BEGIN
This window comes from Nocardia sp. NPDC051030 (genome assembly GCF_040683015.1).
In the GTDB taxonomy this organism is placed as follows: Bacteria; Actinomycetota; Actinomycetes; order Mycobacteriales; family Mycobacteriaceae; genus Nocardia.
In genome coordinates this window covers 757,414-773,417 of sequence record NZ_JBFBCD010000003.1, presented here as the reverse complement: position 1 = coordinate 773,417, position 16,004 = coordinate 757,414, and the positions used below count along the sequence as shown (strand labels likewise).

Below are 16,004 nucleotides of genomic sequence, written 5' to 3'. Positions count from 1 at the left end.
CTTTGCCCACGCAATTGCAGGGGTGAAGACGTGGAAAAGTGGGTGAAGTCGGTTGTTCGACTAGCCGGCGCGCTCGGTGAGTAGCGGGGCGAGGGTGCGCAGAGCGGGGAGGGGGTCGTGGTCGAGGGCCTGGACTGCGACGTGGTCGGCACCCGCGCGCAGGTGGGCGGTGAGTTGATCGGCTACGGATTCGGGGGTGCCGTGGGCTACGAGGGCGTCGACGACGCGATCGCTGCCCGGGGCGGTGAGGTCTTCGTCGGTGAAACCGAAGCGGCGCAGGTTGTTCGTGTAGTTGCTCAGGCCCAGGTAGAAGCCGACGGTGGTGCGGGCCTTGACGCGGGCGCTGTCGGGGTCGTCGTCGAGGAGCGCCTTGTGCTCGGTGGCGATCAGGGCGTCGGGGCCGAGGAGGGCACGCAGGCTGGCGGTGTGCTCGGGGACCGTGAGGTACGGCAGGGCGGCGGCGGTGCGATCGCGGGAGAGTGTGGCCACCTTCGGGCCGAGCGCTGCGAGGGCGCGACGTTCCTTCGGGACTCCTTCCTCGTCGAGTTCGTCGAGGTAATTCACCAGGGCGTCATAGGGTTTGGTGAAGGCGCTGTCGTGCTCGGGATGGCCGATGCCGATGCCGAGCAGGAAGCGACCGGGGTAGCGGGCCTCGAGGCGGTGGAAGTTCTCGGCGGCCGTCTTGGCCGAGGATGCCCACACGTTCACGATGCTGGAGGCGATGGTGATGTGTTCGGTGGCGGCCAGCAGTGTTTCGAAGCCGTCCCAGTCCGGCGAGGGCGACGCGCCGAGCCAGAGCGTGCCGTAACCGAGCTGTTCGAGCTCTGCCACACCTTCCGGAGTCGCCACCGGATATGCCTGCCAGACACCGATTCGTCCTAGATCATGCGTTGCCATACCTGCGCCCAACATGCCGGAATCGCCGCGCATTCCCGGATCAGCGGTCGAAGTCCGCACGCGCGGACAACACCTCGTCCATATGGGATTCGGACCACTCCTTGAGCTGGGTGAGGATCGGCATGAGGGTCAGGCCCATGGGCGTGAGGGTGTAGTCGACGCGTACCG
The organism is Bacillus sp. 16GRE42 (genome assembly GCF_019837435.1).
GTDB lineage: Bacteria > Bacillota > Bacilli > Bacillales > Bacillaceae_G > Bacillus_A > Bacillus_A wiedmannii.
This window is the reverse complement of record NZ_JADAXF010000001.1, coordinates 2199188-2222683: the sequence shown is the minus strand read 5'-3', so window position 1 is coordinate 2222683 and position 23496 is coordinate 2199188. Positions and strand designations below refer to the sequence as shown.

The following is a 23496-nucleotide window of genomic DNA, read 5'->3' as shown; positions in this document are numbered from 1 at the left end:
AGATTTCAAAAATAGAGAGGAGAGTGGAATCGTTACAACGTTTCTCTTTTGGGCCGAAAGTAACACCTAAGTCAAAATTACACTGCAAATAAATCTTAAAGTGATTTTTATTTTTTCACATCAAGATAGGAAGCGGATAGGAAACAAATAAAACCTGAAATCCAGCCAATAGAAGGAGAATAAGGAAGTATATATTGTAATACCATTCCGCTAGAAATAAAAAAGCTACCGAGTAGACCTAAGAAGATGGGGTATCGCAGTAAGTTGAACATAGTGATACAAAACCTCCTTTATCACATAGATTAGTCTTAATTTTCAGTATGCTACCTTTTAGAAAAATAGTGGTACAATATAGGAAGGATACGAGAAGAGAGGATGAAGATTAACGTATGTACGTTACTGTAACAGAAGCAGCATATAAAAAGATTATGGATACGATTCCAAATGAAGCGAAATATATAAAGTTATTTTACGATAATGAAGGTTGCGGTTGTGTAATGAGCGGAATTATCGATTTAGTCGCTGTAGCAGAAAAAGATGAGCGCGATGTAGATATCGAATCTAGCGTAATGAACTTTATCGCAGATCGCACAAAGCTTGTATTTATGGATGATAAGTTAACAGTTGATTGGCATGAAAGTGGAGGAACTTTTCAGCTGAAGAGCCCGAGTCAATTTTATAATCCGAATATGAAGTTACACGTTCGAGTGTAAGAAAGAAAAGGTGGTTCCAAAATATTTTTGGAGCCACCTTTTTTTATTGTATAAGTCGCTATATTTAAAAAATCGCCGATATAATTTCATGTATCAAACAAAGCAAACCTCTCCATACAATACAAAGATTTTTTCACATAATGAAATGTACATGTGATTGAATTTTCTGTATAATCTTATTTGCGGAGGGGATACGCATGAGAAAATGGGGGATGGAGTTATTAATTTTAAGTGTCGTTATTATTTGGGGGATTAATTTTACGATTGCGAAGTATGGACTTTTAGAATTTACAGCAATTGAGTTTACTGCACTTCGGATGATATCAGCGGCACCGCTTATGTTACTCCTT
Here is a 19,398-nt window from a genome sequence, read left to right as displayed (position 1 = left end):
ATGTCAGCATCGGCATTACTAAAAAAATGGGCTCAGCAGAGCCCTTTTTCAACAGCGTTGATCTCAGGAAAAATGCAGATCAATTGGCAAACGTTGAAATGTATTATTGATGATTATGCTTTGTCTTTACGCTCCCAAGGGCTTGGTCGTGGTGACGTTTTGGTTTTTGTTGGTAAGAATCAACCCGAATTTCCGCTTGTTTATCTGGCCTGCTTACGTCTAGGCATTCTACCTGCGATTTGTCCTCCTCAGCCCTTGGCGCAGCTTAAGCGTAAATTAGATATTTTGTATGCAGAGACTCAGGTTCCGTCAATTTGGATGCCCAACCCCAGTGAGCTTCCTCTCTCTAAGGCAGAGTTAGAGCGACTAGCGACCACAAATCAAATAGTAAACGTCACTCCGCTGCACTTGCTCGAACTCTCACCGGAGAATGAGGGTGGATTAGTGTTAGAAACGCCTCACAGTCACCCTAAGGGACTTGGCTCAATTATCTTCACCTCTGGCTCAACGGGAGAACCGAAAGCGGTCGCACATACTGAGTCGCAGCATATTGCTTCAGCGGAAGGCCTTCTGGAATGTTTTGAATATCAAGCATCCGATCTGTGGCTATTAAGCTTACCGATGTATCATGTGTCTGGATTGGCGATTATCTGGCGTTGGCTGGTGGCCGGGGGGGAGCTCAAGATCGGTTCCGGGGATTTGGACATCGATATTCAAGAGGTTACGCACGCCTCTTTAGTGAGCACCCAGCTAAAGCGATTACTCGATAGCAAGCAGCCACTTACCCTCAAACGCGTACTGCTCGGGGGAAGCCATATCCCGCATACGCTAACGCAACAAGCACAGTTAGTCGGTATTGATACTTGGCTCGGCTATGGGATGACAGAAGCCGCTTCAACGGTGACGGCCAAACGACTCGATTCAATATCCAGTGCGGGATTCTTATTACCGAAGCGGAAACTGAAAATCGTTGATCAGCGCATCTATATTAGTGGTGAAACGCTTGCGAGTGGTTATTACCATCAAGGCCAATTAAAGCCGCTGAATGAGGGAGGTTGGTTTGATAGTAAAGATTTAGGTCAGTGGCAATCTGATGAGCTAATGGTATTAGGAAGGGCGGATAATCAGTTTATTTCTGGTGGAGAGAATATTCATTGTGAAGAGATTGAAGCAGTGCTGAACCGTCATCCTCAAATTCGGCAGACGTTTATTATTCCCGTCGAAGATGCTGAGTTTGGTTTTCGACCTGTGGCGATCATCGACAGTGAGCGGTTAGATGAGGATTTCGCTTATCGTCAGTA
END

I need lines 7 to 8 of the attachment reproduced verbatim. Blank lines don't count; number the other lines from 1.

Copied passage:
GTDB lineage: Bacteria > Bacillota > Bacilli > Bacillales > Bacillaceae_G > Bacillus_A > Bacillus_A wiedmannii.
This window is the reverse complement of record NZ_JADAXF010000001.1, coordinates 2199188-2222683: the sequence shown is the minus strand read 5'-3', so window position 1 is coordinate 2222683 and position 23496 is coordinate 2199188. Positions and strand designations below refer to the sequence as shown.